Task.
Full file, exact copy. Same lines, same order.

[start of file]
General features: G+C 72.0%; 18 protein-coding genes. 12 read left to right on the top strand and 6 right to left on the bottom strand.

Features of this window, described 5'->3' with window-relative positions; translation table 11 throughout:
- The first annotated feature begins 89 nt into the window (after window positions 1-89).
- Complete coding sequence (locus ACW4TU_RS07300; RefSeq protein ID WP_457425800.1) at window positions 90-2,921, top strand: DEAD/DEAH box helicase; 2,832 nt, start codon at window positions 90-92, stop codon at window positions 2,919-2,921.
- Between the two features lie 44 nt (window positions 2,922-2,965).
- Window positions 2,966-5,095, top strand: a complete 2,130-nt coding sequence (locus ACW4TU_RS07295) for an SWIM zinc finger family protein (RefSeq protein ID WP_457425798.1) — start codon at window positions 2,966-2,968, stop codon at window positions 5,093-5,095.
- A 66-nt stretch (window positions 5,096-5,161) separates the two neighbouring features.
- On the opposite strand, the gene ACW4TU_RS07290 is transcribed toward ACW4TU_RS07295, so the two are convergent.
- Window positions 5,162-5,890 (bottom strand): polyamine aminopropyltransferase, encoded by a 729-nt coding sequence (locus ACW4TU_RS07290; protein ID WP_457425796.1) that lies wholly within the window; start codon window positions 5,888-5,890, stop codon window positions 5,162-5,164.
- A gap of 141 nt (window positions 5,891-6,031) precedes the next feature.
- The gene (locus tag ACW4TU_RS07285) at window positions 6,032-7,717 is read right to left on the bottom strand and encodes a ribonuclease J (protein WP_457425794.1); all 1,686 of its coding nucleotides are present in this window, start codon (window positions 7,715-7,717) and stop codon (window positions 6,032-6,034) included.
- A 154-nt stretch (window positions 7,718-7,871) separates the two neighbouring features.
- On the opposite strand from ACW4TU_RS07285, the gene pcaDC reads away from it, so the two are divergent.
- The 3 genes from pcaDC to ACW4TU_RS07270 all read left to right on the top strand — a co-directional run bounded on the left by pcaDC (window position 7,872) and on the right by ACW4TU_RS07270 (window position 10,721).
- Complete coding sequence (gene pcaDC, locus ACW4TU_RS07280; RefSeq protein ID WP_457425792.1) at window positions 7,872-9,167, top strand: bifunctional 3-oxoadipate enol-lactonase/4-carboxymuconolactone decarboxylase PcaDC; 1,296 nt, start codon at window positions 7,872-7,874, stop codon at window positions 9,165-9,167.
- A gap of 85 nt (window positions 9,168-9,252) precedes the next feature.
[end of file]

General features: G+C 72.0%; 18 protein-coding genes. 12 read left to right on the top strand and 6 right to left on the bottom strand.

Features of this window, described 5'->3' with window-relative positions; translation table 11 throughout:
- The first annotated feature begins 89 nt into the window (after window positions 1-89).
- Complete coding sequence (locus ACW4TU_RS07300; RefSeq protein ID WP_457425800.1) at window positions 90-2,921, top strand: DEAD/DEAH box helicase; 2,832 nt, start codon at window positions 90-92, stop codon at window positions 2,919-2,921.
- Between the two features lie 44 nt (window positions 2,922-2,965).
- Window positions 2,966-5,095, top strand: a complete 2,130-nt coding sequence (locus ACW4TU_RS07295) for an SWIM zinc finger family protein (RefSeq protein ID WP_457425798.1) — start codon at window positions 2,966-2,968, stop codon at window positions 5,093-5,095.
- A 66-nt stretch (window positions 5,096-5,161) separates the two neighbouring features.
- On the opposite strand, the gene ACW4TU_RS07290 is transcribed toward ACW4TU_RS07295, so the two are convergent.
- Window positions 5,162-5,890 (bottom strand): polyamine aminopropyltransferase, encoded by a 729-nt coding sequence (locus ACW4TU_RS07290; protein ID WP_457425796.1) that lies wholly within the window; start codon window positions 5,888-5,890, stop codon window positions 5,162-5,164.
- A gap of 141 nt (window positions 5,891-6,031) precedes the next feature.
- The gene (locus tag ACW4TU_RS07285) at window positions 6,032-7,717 is read right to left on the bottom strand and encodes a ribonuclease J (protein WP_457425794.1); all 1,686 of its coding nucleotides are present in this window, start codon (window positions 7,715-7,717) and stop codon (window positions 6,032-6,034) included.
- A 154-nt stretch (window positions 7,718-7,871) separates the two neighbouring features.
- On the opposite strand from ACW4TU_RS07285, the gene pcaDC reads away from it, so the two are divergent.
- The 3 genes from pcaDC to ACW4TU_RS07270 all read left to right on the top strand — a co-directional run bounded on the left by pcaDC (window position 7,872) and on the right by ACW4TU_RS07270 (window position 10,721).
- Complete coding sequence (gene pcaDC, locus ACW4TU_RS07280; RefSeq protein ID WP_457425792.1) at window positions 7,872-9,167, top strand: bifunctional 3-oxoadipate enol-lactonase/4-carboxymuconolactone decarboxylase PcaDC; 1,296 nt, start codon at window positions 7,872-7,874, stop codon at window positions 9,165-9,167.
- A gap of 85 nt (window positions 9,168-9,252) precedes the next feature.